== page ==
We lost our dinghy engine to the Big Ol’ Blue. Our little 2.5HP Yamaha is now sleeping with the fishes or whatever creatures lurk in 20,000 leagues somewhere between Turks and Caicos and Puerto Rico. Actually, it fell to the one of the deepest underwater canyons in the world, the “Puerto Rican Trench”, 25,000′ below!
To be frank, we’re pretty embarrassed by it. I mean, who the heck loses an engine overboard? Only total idiots, right? In all honesty, Dave didn’t even want me to post this because he thought it would just make us look even more clueless than we are. However, sometimes crappy things happen and that’s just life. There’s no point in sugar coating our journey for anyone reading this because our lives are not sugar coated.
Fortunately for our egoes, we’re not alone. We’ve told our story to other cruisers and surprisingly they’ve all had their own tragic tale of losing something terribly expensive overboard or causing damage to their boat inadvertently. It almost seems like it’s some kind of right of passage.
“Have you lost thousands of dollars in some way, shape or form? Congratulations! You’re officially a cruiser!”
Screwed by screws
If you’re wondering how such a debacle could happen, it’s simple. Human error and corroded hardware.
Before we left for our passage, we needed to tighten the outboard engine onto the stern railing – standard protocol when preparing for a trip. Normally, Dave is in charge of this since he has a stronger grip than me. However, on this occasion, I was put in charge. Big mistake.
I tightened the screws down as hard as I could, but in fact I did not (and couldn’t tell) because they were getting increasingly hard to tighten due to corrosion. Dave never went back to double check that the outboard was securely fastened to the stern rail. So unbeknownst to us, we sailed off into the sunset figuring we were all set, everything secure above and below deck.
All the noises
Fast forward 24 hours. We had been bucking into rough, crossed seas for the first day of our trip. It was uncomfortable to say the least. Dave was seasick, Darby was in hiding down below and I was strapped to the helm, hand steering and steadfast (thanks to Dramamine).
I suppose I had become numb to the bashing of the boat and all of the other sounds happening around me. After a period of time at the helm, you start to get into a rhythm with the motion of the your vessel. Feeling it rise and fall, dip and heel.
You become accustomed to the sounds around you: the thud of the hull as it busts through a wave; the hiss of spraying water; wind in your ears; the flap of a sail when it lufts if you fall off course; the creak of the boom as you heel over in a stiff breeze. After so long, you become immune to the noise around you. Kind of like having a fan on in the background. Only when it’s turned off do you realize it was on to begin with.
In addition to all of that (and to make matters worse for me), I had my headphones in. It’s something we always do when we have long passages. It’s easy to lose concentration or feel tired (especially in the middle of the night) so listening to music or a podcast helps. It was roughly 2am and I was listening to one of my favorite podcasts, Lore. If you’re into supernatural phenomenon, history or scary stories you’d love it. Anyway, this is when it happened.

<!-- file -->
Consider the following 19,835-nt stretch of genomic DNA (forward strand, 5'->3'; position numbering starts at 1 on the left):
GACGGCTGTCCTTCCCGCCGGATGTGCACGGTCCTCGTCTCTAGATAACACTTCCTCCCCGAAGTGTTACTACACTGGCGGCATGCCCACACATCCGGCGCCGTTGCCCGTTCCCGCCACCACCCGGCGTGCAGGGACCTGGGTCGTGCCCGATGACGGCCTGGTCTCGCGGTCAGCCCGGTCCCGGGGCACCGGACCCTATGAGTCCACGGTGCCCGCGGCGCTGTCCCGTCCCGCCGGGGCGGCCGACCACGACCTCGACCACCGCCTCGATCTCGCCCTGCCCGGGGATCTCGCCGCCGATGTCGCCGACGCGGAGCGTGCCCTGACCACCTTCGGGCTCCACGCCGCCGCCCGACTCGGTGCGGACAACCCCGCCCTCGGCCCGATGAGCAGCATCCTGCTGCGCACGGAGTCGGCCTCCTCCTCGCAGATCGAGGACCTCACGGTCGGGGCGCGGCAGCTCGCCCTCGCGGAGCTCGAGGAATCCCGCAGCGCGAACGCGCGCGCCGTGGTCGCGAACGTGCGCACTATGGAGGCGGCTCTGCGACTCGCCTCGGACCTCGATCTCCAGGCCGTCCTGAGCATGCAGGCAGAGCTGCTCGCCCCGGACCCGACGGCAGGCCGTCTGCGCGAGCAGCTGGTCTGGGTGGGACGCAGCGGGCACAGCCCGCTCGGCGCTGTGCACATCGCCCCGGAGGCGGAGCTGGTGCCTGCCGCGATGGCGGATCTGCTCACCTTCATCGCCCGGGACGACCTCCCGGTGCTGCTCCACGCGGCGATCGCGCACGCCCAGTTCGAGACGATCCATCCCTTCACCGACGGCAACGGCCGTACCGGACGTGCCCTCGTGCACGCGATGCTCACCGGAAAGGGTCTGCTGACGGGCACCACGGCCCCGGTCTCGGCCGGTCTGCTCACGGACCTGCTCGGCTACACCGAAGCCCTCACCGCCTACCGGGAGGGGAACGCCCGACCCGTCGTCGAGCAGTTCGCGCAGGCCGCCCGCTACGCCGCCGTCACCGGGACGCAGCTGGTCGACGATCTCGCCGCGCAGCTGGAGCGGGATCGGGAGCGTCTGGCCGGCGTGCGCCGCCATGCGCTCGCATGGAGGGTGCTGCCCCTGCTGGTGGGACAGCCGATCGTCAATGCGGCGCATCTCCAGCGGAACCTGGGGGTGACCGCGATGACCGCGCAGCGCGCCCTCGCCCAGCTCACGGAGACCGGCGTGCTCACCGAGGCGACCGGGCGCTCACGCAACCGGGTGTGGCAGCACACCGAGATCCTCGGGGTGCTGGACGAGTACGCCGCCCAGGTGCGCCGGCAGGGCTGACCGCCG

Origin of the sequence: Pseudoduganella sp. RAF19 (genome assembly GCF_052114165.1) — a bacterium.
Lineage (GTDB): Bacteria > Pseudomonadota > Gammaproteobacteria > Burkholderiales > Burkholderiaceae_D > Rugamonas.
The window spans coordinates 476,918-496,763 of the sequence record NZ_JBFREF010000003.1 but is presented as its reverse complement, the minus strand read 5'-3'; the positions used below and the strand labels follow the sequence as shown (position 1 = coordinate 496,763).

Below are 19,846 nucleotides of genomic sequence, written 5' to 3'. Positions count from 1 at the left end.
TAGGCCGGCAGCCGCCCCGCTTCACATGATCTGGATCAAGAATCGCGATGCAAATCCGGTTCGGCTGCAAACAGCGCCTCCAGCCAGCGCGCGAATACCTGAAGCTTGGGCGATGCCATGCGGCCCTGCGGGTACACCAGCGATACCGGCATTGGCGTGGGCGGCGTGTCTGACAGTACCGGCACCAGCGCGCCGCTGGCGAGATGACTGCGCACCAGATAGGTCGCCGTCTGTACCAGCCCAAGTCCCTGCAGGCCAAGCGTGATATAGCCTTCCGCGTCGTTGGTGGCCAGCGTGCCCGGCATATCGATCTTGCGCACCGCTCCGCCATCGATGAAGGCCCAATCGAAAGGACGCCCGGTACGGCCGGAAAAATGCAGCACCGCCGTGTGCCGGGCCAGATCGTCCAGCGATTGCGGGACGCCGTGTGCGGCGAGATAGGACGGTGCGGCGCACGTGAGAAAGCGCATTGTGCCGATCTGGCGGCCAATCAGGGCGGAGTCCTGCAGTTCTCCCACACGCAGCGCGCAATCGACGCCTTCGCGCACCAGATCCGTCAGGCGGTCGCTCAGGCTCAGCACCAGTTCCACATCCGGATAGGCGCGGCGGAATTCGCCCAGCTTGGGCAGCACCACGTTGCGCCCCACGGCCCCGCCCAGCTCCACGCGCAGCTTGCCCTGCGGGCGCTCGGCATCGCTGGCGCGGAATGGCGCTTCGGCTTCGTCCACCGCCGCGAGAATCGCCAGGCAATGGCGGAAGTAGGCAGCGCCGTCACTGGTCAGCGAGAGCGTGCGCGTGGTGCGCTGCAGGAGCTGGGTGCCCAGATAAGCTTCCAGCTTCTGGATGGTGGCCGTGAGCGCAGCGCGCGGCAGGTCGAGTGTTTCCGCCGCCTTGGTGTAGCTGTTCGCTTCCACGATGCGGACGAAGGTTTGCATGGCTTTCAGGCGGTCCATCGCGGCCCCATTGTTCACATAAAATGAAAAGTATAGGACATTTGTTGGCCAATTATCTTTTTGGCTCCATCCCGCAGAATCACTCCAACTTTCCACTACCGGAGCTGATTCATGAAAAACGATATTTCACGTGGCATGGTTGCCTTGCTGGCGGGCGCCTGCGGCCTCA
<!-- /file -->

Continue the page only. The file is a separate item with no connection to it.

The big drop
Dave was in the cockpit with me, asleep because it was too nauseating to be in the cabin. He started to move, waking up a bit. All of a sudden his eyes got wide, he sat straight up and yelled, “Ahhhhhh!!!!” He scared the bejeezus out of me to say the least. I thought I had hit something or something was going to hit us. I was completely oblivious that the motor had slipped right off the railing behind me.
That’s when the yelling started. “OMG, OMG, OMG!!! DID THAT JUST HAPPEN? WE LOST THE OUTBOARD!”
I still had my headphones in, stared at him with a dumb look on my face (I’m sure) and shouted back, “What?!” I turned around to see what he was pointing at and the motor was gone. If Dave wasn’t there to witness the tragedy in real time, I’d never have even known it had been lost.
Feeling like a failure
It was all down hill from there of course. Dave really let me have it, and he had every right to. I was literally two feet away from the engine when it went over. I should’ve been able to hear it coming off of the railing. I should’ve been able to turn around and at least grab at it before it went over. Being at the helm, I’m the one responsible for keeping an eye on everything. Listening, keeping watch, being alert. That’s my job.
I couldn’t hear any tell tale signs of something being wrong. The outboard engine was probably making some kind of clanging or banging sound as it was slowing loosening off of the railing as we were bashing into waves, but it just blended right in to all of the other noise that was happening around me. It was pitch dark out so I was scanning the horizon around me looking for other vessels, any beacon of light nearby. I was checking the radar, our chart and compass. I thought I was in the zone, doing a great job as first mate. Not quite.
On the upside
So now here we are, without a dinghy engine in a different country. Luckily for us, Puerto Rico is a pretty good place to figure something like this out. We’re keeping our fingers crossed that we come up with a fast solution to finding a new engine. You can bet that we’ll be extra diligent in the future when buttoning everything up for a passage. At least we’ll always be reminded of what can happen if we don’t. It’s inevitable that we’ll make mistakes, but if we learn from them it’s not all in vain, right?
Other than bruised egos and an obvious lack of equipment, we’re just fine. Nothing a little research and alcohol can’t cure.